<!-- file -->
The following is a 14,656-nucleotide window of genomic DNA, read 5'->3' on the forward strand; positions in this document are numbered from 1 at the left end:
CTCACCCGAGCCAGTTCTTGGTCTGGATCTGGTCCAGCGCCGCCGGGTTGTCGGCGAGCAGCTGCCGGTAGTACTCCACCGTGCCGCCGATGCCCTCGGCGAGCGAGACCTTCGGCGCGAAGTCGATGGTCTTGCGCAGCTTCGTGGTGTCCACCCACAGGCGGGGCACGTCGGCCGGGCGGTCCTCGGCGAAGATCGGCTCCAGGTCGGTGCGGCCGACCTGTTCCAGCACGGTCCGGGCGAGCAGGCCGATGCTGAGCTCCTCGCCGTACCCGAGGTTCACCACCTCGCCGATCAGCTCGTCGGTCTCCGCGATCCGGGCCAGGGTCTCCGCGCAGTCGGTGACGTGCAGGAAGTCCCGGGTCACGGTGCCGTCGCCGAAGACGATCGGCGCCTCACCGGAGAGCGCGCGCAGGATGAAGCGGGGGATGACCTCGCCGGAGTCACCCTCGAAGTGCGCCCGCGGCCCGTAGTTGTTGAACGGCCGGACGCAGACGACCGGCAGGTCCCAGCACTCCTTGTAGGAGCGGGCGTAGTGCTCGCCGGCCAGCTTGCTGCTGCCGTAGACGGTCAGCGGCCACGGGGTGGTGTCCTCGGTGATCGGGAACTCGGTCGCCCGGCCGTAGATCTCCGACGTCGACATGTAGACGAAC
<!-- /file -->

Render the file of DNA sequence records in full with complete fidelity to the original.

The following is a 14,656-nucleotide window of genomic DNA, read 5'->3' on the forward strand; positions in this document are numbered from 1 at the left end:
CTCACCCGAGCCAGTTCTTGGTCTGGATCTGGTCCAGCGCCGCCGGGTTGTCGGCGAGCAGCTGCCGGTAGTACTCCACCGTGCCGCCGATGCCCTCGGCGAGCGAGACCTTCGGCGCGAAGTCGATGGTCTTGCGCAGCTTCGTGGTGTCCACCCACAGGCGGGGCACGTCGGCCGGGCGGTCCTCGGCGAAGATCGGCTCCAGGTCGGTGCGGCCGACCTGTTCCAGCACGGTCCGGGCGAGCAGGCCGATGCTGAGCTCCTCGCCGTACCCGAGGTTCACCACCTCGCCGATCAGCTCGTCGGTCTCCGCGATCCGGGCCAGGGTCTCCGCGCAGTCGGTGACGTGCAGGAAGTCCCGGGTCACGGTGCCGTCGCCGAAGACGATCGGCGCCTCACCGGAGAGCGCGCGCAGGATGAAGCGGGGGATGACCTCGCCGGAGTCACCCTCGAAGTGCGCCCGCGGCCCGTAGTTGTTGAACGGCCGGACGCAGACGACCGGCAGGTCCCAGCACTCCTTGTAGGAGCGGGCGTAGTGCTCGCCGGCCAGCTTGCTGCTGCCGTAGACGGTCAGCGGCCACGGGGTGGTGTCCTCGGTGATCGGGAACTCGGTCGCCCGGCCGTAGATCTCCGACGTCGACATGTAGACGAAC